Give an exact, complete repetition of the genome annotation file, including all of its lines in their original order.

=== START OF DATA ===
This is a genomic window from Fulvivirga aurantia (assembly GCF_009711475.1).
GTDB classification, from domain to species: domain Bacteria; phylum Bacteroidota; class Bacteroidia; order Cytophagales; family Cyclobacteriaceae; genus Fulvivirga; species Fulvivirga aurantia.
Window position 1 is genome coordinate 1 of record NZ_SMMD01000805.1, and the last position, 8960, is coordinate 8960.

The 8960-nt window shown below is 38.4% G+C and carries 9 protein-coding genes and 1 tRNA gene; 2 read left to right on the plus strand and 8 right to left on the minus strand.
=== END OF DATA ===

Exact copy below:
This is a genomic window from Fulvivirga aurantia (assembly GCF_009711475.1).
GTDB classification, from domain to species: domain Bacteria; phylum Bacteroidota; class Bacteroidia; order Cytophagales; family Cyclobacteriaceae; genus Fulvivirga; species Fulvivirga aurantia.
Window position 1 is genome coordinate 1 of record NZ_SMMD01000805.1, and the last position, 8960, is coordinate 8960.

The 8960-nt window shown below is 38.4% G+C and carries 9 protein-coding genes and 1 tRNA gene; 2 read left to right on the plus strand and 8 right to left on the minus strand.